Dear Skinny People,Hello, it’s me. A fat girl. I have a very large (pun possibly intended) bone to pick with you. Back in November, it was reported that some women riding London’s subway were given cards calling the women fat, among other hateful things. While anyone with half a brain and a grain of compassion in their bodies can see that’s a horrible thing, I was struck by why these men seemingly needed to tell women they were fat. This is something that has happened to me and many other fat women a lot and I don’t really get it.
It’s been five years since the release of Tina Fey’s memoir Bossypants, and five years later it continues to be the most important piece of literature in my life. I read it for the first time on a beach vacation the summer before I went off to college, and it blew my world right open. In my opinion, this book belongs on the same shelf as The Second Sex, A Room of One’s Own, and The Feminine Mystique. Bossypants permanently changed the way I think about life (and not to mention, the way I communicated with my sister— we quote it back and forth to one another all day, every day).
I began powder coating in 2013.In 2012 I began my jewelry line, Funhouse Labs. I found myself wanting to use brightly colored metal components in my jewelry. Body heat and skin oils eroded through many of the paint and enamel formulations I was working with. Then I remembered something that I had heard before called powder coating.Powder coating is a type of coating that is applied as a free-flowing, dry powder. This powder is made of plastic particles and the consistency is very similar to loose cosmetic powder. The dry powder is applied with a spray gun using compressed air.
I’m out with my man and wonder if given the quality of this restaurant, I should duck out to the bathroom to take an injection. I conclude absolutely yes. When we’re at a regular pizza joint, it’s usually no problem to just shoot up real quick under the table. But at a top-hat-and-tails place like this, I have to keep my eye out. Waiters here stand and watch the patron’s every move to make sure they’re all being attended to.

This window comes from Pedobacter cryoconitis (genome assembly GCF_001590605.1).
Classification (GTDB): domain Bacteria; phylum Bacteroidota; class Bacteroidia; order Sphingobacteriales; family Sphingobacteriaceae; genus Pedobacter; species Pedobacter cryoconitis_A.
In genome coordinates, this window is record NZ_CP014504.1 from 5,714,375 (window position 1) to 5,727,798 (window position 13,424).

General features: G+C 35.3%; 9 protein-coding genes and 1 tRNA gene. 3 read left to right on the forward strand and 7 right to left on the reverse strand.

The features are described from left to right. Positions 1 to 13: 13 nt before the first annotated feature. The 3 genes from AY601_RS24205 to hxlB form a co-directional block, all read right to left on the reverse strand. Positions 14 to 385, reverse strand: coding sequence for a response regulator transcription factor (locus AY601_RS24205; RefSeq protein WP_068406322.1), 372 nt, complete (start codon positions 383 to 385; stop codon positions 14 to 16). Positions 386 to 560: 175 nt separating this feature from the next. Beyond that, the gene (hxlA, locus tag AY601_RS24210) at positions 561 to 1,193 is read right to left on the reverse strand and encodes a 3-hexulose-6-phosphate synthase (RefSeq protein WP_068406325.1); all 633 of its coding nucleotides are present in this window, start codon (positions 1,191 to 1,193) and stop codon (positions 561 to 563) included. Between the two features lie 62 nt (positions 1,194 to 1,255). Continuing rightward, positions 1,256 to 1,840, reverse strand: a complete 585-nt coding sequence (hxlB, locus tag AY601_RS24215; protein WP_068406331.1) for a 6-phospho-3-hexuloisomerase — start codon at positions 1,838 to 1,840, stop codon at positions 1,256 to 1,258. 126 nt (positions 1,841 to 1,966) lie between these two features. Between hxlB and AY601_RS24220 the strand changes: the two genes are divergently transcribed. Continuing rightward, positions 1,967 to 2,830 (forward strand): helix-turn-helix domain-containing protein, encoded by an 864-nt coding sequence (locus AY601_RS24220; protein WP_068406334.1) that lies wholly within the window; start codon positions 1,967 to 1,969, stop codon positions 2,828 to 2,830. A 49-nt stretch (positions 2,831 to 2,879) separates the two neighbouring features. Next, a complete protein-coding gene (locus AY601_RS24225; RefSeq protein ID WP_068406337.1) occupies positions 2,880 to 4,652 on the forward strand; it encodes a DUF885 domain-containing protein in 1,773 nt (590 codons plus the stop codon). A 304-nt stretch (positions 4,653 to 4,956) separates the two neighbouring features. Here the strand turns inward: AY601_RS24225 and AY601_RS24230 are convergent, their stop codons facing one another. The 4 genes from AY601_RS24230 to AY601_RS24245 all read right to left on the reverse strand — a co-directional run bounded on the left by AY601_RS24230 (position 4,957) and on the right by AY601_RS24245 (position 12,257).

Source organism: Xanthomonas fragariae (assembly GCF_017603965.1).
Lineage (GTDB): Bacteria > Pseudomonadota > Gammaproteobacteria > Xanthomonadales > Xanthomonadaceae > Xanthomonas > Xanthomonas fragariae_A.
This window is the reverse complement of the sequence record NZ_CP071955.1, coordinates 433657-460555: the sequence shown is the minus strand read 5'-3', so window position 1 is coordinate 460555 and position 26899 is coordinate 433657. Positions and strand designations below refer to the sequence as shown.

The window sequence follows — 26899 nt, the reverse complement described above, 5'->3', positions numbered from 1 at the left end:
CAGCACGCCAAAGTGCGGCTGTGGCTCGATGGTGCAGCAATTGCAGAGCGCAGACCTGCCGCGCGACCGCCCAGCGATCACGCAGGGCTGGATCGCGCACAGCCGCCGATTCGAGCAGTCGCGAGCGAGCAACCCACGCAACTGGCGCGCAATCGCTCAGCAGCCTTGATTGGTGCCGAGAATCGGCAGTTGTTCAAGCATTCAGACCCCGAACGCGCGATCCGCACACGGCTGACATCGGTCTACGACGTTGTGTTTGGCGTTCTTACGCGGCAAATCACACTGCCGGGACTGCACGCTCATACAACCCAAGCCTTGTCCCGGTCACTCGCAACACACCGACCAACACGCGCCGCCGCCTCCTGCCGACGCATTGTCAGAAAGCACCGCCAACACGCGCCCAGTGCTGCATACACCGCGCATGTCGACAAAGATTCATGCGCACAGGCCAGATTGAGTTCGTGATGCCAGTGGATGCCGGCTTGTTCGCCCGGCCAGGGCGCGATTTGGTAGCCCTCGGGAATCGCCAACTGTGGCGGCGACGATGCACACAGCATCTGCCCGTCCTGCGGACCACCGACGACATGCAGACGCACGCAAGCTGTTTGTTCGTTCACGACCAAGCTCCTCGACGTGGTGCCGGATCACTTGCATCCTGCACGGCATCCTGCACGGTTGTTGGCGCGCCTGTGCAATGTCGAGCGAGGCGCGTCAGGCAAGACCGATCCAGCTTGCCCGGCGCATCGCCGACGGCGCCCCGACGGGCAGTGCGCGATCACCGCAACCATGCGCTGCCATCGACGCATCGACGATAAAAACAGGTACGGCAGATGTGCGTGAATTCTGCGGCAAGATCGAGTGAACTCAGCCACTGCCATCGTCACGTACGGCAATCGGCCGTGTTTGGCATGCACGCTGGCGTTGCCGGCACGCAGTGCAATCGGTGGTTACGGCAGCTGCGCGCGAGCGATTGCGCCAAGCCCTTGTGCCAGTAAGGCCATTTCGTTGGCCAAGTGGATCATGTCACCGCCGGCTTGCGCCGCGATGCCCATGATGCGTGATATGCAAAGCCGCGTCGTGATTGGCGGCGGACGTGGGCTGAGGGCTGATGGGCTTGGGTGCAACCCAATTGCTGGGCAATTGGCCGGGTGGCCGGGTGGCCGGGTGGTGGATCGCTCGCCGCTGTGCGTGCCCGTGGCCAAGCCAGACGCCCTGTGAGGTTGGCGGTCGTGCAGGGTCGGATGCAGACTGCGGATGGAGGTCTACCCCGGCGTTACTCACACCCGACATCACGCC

When I was a kid, I was known to disappear inside my closet and burrow underneath my blankie with a book in hand. I just wanted to get lost in the worlds that books created. There was the time when, embarrassingly, I read cheesy Harlequin novels. And then I couldn’t get enough of the sexy, dangerous world of Jackie Collins’ Lucky Santangelo. But nothing compared to the most influential phase of reading black literature, which coincided with my own struggles with identity.To be a black girl in America at any time is to constantly be under attack. That’s the unvarnished truth.
Last month, Indiana passed HB 1337, an anti abortion bill so restrictive, even many pro-life Republicans are against it.
Work uniforms.  Stuffy, bland, office attire.  When it comes to the things we hate about our jobs, itchy sweaters and ill-fitting blouses are right up there with "sitting through meetings that should have been emails" and that whole little detail about getting paid 77% of what our male colleagues earn. When the clock strikes five and you’re a free woman, you just want to run out into the streets and tear off your stuffy work attire – but wait! You need a feminist AF t-shirt to reveal when you rip open your starched white Ann Taylor blouse! Gurl, I got you.
“Beauty comes in a million shades,” writes photographer Sara Melotti, creator of the project Quest for Beauty. Melotti is traveling the world, photographing women of all nations and ages to show one overarching truth: that we are all beautiful. She wants to reclaim the word “beauty,” disentangling it from narrow standards of media-dictated physical perfection. “I think the world—especially the western one—forgot what Beauty really is,” Melotti writes in her artist’s statement.
Kerry Washington is ADWEEK’s most recent cover girl. And she has a lot to say about it. The Scandal star appeared on the magazine cover in a black and white striped gown with matching zig zaggy heels, elegantly posed, her thick black hair pulled back to reveal a beautiful face—a face that didn't remotely resemble her own. The face on the cover, although pristine and lovely, does not look like Washington. Something is different, something we can’t quite pinpoint.
Photo by Katie Auda “Are you sure?” That was Ashley Nell Tipton’s first reaction to hearing Heidi Klum announce her as the winner of the 14th season of Project Runway last November. “I was standing up there on stage and my whole body is locked and I can just feel my heart pounding,” she says over the phone from her home base in San Diego. “I feel like you could almost see it pounding out of my chest.” Like most high-achievers, the 24-year-old graduate of SD’s Fashion Careers College didn’t quite grasp her big break.